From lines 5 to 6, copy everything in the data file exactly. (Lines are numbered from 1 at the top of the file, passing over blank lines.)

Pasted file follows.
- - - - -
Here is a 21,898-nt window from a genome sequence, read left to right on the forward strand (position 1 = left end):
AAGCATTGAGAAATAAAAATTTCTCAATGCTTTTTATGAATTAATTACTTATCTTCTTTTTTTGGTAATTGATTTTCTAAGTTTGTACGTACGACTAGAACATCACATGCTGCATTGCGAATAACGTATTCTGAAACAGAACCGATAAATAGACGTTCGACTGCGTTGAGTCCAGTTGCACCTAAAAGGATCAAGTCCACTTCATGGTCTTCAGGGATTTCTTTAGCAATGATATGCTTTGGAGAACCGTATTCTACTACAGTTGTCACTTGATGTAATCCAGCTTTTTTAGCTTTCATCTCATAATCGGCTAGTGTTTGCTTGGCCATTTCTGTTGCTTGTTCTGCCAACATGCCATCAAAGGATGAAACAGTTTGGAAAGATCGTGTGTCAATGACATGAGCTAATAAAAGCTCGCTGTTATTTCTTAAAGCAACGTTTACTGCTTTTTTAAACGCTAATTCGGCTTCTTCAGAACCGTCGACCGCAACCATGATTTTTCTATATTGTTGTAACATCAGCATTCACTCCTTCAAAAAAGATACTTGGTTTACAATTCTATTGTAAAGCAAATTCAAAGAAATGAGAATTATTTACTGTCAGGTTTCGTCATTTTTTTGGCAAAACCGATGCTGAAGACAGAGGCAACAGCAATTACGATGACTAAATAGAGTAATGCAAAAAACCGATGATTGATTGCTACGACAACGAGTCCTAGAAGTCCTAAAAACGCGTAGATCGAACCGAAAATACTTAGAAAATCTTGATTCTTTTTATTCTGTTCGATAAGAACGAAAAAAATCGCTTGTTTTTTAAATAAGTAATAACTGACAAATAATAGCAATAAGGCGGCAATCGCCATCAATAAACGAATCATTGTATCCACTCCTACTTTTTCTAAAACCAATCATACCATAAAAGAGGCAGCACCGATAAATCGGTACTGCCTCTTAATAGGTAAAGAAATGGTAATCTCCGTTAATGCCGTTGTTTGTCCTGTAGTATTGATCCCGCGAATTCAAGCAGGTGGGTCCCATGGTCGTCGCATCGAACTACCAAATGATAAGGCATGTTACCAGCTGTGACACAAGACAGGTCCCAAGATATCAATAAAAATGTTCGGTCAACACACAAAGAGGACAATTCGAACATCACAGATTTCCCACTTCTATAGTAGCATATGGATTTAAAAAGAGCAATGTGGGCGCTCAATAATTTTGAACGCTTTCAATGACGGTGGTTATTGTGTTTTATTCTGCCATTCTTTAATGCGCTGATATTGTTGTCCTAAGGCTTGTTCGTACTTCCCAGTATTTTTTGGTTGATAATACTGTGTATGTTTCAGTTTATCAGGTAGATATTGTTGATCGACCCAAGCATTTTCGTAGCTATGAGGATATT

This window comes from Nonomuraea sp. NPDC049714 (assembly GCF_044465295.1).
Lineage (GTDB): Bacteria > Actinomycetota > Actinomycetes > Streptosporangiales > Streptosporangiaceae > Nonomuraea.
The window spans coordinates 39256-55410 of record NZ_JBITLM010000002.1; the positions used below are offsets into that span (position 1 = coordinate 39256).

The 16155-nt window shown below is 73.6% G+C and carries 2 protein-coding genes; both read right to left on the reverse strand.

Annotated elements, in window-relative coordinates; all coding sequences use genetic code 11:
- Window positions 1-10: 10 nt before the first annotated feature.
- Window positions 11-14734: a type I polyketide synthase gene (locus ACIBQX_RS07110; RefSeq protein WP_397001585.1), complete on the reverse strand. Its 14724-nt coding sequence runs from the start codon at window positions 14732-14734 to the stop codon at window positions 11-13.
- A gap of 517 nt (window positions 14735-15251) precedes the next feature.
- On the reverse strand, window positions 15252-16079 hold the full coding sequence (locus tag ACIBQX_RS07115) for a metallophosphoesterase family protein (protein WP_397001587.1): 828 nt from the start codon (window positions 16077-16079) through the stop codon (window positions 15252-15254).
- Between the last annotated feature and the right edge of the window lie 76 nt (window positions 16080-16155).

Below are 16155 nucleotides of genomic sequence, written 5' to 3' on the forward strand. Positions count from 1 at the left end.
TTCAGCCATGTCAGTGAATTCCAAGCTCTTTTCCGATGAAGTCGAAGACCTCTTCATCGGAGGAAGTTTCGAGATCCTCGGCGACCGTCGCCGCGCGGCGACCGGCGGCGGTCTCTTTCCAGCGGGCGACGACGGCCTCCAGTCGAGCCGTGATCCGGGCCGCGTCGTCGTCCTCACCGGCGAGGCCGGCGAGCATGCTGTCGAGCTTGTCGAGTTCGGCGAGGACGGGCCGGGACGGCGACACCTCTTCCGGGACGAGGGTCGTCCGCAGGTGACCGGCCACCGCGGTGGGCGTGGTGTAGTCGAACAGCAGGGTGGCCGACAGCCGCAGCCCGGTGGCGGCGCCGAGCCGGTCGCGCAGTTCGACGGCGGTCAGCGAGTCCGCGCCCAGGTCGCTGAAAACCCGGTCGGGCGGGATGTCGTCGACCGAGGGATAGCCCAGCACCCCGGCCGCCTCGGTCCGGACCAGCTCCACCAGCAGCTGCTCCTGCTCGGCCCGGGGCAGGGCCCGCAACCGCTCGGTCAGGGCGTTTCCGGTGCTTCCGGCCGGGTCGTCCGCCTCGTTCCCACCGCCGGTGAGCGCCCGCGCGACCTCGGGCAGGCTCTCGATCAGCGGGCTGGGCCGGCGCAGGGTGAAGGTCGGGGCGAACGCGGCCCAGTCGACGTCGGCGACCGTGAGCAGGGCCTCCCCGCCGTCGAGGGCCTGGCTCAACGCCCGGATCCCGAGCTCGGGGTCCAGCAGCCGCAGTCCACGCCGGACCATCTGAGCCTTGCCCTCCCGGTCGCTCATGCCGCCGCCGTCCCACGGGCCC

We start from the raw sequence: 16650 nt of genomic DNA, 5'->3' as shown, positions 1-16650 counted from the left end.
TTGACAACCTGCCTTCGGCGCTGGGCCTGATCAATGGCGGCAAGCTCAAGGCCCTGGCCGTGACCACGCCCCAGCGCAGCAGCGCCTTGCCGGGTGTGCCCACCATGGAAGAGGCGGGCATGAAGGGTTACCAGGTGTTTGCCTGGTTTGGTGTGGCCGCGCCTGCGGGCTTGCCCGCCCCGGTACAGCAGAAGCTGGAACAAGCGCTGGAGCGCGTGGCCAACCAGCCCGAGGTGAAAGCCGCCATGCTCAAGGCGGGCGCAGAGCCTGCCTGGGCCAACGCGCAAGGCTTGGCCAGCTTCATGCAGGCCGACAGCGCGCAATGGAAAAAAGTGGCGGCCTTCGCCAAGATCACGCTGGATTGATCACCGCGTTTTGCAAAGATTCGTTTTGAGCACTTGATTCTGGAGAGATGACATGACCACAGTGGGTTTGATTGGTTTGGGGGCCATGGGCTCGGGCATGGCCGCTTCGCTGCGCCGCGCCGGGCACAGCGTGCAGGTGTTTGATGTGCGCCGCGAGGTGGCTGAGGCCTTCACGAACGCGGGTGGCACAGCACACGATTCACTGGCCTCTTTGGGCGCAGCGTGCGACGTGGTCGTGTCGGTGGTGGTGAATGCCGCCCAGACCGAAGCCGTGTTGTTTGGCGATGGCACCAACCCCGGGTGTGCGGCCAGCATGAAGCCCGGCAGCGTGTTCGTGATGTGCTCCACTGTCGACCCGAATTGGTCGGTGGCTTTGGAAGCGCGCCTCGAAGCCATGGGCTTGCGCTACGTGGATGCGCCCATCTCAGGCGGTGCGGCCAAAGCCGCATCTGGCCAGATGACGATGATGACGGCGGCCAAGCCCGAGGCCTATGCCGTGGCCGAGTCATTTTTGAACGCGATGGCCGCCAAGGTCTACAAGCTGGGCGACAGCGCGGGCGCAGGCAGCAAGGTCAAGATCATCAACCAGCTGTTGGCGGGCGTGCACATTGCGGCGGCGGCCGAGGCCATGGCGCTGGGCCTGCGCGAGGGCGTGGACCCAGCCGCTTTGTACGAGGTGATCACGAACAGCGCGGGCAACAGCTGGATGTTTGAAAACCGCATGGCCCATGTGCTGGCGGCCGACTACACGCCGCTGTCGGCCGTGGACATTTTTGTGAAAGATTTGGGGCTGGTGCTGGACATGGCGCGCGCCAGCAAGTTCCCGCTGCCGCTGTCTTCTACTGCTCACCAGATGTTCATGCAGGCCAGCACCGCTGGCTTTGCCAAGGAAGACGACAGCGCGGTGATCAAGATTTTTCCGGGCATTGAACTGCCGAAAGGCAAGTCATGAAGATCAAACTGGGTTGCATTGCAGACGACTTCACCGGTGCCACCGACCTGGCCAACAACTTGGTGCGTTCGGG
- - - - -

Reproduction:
The window spans coordinates 39256-55410 of record NZ_JBITLM010000002.1; the positions used below are offsets into that span (position 1 = coordinate 39256).

The 16155-nt window shown below is 73.6% G+C and carries 2 protein-coding genes; both read right to left on the reverse strand.